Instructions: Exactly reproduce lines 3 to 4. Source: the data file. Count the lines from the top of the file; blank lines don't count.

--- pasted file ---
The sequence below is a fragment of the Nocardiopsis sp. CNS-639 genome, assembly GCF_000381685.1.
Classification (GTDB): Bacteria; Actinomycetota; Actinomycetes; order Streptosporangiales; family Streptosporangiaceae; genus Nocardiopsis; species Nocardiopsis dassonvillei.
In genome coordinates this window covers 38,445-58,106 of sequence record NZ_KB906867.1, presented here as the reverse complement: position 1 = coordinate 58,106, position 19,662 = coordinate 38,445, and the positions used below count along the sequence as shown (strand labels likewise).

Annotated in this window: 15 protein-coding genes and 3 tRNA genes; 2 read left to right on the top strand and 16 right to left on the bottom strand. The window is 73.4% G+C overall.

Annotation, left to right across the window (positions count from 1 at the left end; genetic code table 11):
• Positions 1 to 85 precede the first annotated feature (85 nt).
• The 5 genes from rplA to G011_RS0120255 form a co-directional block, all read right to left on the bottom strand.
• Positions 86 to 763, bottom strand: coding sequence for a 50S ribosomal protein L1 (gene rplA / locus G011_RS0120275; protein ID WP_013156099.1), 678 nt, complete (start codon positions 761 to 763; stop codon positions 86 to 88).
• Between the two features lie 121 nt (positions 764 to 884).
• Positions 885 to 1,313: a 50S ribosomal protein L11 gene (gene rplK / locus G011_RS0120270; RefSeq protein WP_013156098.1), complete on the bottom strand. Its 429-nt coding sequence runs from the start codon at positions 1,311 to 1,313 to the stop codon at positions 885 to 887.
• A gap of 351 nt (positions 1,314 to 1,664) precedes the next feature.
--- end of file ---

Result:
In genome coordinates this window covers 38,445-58,106 of sequence record NZ_KB906867.1, presented here as the reverse complement: position 1 = coordinate 58,106, position 19,662 = coordinate 38,445, and the positions used below count along the sequence as shown (strand labels likewise).

Annotated in this window: 15 protein-coding genes and 3 tRNA genes; 2 read left to right on the top strand and 16 right to left on the bottom strand. The window is 73.4% G+C overall.